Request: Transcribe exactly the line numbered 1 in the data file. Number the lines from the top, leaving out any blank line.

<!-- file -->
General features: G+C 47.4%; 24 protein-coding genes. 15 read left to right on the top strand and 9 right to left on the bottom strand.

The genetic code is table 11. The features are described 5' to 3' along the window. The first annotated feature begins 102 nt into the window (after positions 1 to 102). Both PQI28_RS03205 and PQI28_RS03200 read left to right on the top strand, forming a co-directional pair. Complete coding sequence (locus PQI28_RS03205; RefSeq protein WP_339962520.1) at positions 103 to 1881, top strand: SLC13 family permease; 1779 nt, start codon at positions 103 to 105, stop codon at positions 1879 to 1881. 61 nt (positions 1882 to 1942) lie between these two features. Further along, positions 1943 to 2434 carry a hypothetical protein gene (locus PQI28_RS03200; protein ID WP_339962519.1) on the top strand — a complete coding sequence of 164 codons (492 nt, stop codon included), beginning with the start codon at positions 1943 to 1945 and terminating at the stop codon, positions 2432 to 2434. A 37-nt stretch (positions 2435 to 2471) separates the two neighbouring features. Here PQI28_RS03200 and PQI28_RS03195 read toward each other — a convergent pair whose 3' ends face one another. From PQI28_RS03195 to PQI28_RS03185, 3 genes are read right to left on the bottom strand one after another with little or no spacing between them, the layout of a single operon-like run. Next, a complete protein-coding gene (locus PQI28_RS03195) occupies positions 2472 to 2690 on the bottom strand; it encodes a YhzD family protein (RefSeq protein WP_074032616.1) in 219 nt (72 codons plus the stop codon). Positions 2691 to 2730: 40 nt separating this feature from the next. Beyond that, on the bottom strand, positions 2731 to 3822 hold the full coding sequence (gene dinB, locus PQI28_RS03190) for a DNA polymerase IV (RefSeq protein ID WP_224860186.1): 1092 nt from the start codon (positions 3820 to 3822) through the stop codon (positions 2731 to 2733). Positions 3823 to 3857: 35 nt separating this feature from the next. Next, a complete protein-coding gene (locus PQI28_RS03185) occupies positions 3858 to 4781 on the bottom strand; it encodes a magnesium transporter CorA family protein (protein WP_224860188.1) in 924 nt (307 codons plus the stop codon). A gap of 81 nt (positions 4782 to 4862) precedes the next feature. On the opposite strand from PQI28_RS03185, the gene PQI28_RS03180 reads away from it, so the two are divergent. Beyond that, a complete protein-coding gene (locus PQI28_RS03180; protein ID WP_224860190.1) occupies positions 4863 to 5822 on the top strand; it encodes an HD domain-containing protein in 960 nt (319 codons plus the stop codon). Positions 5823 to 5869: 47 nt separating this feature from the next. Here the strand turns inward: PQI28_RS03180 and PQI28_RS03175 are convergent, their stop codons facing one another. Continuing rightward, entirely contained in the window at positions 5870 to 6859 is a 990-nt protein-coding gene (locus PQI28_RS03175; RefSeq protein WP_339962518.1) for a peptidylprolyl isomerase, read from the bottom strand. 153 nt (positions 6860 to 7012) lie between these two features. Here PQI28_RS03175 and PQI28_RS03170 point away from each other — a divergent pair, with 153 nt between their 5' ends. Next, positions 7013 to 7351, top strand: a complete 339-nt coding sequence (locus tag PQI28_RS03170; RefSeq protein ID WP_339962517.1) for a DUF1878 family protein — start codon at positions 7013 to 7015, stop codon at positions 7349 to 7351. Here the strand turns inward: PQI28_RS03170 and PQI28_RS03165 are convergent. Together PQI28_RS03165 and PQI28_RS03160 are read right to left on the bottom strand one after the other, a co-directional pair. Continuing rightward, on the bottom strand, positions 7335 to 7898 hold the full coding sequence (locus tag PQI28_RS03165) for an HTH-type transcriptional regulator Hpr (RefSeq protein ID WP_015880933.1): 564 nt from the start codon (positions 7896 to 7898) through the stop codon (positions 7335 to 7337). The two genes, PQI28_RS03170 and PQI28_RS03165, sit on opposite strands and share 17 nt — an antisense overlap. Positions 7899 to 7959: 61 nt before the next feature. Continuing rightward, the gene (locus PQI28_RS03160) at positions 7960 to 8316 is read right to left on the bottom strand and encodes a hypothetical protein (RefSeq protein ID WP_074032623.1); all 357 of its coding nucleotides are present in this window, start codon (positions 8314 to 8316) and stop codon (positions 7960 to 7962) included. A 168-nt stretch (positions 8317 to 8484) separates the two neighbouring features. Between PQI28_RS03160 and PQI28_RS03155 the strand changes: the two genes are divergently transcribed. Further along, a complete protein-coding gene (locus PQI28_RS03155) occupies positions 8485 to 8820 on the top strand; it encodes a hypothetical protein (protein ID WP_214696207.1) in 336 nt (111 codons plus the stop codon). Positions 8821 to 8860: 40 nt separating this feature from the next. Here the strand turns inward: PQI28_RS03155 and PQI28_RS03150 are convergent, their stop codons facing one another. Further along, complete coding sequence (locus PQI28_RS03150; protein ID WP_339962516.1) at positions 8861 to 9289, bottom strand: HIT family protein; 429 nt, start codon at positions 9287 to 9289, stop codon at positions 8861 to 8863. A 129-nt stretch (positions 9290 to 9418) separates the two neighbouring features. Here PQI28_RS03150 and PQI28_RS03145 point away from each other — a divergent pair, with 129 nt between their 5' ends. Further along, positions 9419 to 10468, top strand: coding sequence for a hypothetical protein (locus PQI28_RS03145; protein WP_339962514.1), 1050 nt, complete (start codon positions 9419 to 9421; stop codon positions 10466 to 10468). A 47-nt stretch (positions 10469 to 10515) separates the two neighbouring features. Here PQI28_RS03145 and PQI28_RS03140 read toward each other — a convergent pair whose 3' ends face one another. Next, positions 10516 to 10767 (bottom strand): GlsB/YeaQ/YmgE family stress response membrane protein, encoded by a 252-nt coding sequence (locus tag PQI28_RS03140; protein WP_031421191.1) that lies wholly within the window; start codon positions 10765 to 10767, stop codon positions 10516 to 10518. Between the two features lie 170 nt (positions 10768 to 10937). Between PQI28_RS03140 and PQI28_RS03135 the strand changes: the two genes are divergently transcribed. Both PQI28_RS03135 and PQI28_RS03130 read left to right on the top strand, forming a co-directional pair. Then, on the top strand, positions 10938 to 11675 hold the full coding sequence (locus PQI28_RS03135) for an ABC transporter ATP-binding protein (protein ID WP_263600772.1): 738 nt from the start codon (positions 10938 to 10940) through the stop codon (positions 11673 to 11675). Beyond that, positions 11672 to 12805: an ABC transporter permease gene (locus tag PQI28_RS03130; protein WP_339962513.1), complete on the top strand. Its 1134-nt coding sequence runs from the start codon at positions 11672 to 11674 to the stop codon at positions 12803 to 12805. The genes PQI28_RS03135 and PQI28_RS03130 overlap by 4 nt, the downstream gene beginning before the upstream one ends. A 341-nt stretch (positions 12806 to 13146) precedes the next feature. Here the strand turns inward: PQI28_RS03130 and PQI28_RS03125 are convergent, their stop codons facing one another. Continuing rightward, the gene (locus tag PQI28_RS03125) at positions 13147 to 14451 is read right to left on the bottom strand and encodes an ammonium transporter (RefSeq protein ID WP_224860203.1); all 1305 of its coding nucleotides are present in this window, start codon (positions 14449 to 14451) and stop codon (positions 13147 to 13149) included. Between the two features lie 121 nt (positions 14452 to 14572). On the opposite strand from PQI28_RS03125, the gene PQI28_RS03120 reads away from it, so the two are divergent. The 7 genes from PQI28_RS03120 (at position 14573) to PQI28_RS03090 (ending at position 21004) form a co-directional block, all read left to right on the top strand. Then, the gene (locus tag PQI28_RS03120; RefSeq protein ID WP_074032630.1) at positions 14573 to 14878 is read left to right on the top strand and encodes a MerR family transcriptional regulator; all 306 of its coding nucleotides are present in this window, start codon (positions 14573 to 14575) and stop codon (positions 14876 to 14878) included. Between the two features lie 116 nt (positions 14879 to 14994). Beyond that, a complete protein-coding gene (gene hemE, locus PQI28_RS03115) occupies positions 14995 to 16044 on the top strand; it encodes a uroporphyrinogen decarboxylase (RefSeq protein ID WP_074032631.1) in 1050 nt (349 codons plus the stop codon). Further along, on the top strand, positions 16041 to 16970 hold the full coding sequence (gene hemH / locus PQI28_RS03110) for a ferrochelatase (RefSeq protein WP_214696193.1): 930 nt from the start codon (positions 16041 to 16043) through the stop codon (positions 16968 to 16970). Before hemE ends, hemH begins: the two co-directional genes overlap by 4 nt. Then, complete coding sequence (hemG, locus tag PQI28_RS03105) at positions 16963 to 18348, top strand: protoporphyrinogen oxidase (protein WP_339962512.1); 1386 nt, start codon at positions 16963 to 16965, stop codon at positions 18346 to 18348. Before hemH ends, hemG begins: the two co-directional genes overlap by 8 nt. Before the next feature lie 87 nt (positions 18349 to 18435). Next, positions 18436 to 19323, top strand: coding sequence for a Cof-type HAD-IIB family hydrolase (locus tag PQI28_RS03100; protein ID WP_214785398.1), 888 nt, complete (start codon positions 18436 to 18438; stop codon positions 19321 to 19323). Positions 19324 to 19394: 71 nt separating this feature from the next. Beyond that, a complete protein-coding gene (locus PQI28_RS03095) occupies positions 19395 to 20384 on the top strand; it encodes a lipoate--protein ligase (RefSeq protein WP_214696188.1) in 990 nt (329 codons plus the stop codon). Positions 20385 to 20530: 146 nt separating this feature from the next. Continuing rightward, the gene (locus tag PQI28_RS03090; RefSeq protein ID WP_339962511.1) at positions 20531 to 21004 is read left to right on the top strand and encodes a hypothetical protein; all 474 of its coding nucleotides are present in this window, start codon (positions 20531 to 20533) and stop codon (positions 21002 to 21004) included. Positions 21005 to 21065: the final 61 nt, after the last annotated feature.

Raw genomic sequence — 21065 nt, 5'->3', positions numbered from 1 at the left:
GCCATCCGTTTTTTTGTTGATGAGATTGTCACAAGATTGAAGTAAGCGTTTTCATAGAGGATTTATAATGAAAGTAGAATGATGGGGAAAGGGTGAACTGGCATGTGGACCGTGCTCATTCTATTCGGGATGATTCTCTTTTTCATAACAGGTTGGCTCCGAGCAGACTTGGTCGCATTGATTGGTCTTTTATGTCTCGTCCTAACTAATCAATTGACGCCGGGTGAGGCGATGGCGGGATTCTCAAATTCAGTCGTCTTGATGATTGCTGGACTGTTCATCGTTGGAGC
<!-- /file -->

General features: G+C 47.4%; 24 protein-coding genes. 15 read left to right on the top strand and 9 right to left on the bottom strand.